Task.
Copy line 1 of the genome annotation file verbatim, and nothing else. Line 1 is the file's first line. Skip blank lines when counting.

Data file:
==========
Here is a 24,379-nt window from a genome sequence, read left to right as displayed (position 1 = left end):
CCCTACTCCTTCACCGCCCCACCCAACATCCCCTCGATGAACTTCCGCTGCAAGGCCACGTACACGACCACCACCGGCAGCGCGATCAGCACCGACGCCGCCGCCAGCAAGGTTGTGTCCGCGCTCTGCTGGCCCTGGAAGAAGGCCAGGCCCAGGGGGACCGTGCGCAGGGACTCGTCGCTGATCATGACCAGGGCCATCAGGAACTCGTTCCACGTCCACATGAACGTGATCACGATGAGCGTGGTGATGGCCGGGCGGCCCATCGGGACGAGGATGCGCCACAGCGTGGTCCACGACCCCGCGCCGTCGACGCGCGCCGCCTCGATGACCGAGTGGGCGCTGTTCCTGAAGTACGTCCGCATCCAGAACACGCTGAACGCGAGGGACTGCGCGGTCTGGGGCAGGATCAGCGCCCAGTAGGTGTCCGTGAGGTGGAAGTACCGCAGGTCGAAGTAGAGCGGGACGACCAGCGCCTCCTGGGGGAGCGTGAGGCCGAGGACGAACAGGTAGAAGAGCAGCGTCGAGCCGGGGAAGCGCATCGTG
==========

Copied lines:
Here is a 24,379-nt window from a genome sequence, read left to right as displayed (position 1 = left end):